California launches effort to close ‘digital divide’
March 24, 2011
• Federal money to pay for increase in Internet usage
• Will emphasize Central Valley
California Connects, a federally funded program described as designed to increase digital literacy and broadband access in underserved communities, has launched a multi-year effort to increase the number of broadband Internet users throughout the state by more than 61,000 people.
It’s funded by a $10.9 million grant from the Broadband Technology Opportunities Program administered by the U.S. Department of Commerce’s National Telecommunications and Information Administration.
The program will include training and outreach to expand Internet usage in communities that still have limited access, with an emphasis on the Central Valley where there is a high concentration of residents not using the Internet.
“California Connects provides the laptops and training to students who can then benefit others in the community with what they have learned,” says California Assemblywoman Susan Bonilla, D-Concord. “This program will help prepare so many students to make the jump into what the future holds.”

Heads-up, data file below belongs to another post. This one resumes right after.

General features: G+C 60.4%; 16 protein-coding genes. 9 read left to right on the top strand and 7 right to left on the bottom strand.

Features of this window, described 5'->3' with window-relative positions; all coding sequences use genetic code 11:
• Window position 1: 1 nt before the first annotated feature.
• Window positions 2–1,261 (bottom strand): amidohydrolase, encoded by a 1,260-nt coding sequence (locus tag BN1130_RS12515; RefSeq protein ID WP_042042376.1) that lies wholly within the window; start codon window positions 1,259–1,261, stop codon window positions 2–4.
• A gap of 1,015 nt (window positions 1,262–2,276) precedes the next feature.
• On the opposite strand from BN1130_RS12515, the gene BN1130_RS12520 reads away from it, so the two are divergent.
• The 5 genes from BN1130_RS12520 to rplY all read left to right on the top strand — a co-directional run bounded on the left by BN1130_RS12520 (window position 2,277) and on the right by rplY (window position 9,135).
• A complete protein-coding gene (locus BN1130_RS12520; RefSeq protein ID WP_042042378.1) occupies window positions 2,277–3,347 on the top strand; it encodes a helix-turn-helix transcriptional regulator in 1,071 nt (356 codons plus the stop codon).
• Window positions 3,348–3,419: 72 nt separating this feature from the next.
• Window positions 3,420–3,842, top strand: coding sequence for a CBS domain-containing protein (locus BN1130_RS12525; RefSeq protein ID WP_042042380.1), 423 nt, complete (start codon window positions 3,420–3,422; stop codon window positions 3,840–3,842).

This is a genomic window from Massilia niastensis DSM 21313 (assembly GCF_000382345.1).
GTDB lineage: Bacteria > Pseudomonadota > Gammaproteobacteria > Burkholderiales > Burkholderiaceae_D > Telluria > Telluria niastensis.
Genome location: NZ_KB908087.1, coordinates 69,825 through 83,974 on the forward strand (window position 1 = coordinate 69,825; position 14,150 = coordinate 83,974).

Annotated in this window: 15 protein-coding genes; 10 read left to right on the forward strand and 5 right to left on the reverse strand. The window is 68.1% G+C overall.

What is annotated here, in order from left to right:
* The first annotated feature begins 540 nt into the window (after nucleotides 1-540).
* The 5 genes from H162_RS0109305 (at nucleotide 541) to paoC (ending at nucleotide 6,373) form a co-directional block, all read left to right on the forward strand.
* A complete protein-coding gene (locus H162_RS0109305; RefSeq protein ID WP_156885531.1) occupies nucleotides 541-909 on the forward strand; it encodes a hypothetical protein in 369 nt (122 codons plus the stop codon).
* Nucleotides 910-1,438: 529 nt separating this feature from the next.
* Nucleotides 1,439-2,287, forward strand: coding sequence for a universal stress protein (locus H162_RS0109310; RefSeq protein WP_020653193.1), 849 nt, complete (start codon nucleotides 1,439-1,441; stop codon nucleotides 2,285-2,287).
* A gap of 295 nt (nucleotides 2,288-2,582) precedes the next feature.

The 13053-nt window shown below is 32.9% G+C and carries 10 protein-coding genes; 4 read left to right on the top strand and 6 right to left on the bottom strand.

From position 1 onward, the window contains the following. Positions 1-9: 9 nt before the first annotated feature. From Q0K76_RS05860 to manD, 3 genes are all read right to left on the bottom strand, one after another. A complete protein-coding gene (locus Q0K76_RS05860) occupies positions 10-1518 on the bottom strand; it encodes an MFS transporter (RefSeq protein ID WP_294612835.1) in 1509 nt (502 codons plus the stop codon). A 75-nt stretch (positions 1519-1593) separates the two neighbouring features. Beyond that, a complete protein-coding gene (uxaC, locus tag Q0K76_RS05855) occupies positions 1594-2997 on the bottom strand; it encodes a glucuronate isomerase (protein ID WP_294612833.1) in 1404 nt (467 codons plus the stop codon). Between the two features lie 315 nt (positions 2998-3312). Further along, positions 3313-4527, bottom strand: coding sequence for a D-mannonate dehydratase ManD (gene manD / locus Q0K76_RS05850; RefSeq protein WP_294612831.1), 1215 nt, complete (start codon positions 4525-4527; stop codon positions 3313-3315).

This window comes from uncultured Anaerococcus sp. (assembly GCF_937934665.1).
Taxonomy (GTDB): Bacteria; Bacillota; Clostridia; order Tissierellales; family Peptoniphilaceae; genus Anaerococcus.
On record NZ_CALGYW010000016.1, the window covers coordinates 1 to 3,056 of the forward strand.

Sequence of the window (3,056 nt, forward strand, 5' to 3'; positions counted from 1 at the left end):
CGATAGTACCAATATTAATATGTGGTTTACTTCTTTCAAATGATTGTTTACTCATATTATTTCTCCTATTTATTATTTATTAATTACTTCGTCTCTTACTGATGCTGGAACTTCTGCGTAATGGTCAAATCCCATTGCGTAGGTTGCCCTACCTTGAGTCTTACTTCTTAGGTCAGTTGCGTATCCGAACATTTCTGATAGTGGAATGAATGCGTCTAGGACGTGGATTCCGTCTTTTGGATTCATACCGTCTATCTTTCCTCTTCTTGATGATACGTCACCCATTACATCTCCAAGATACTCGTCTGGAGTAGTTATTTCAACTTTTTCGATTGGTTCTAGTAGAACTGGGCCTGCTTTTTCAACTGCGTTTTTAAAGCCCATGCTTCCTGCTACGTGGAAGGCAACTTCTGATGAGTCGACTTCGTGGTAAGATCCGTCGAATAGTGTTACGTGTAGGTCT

“Broadband access will increase residents’ access to services and resources in areas such as finances, health care, and social services, as well as provide an avenue for maintaining family and community ties online,” adds Foundation for California Community Colleges President Paul Lanning.
Supporters say the need for a program such as California Connects is verified through recent statewide data suggesting that a widening digital divide exists for many of our state's populations. An August 2010 study by the Public Policy Institute of California found that while the digital divide has narrowed significantly among some demographic groups a gap remains for Hispanics, especially those from Spanish-speaking and poor households.
The report also indicates that Internet and broadband use has increased in all regions of the state except the Central Valley, an area of the state that will benefit from concentrated outreach, training and learning support through California Connects, thanks to partnership with the Great Valley Center, a Modesto-based think tank.
The program will also involve 5,800 community college students in training others on Web navigation. Many of these students, who represent 33 of California’s community colleges, have already been supplied with laptops, training, and access to on-campus certification exams in exchange for teaching others in their respective communities how to navigate the Internet for essential tasks such as securing gainful employment, exploring higher education opportunities, accessing health and finance resources and engaging with social networks.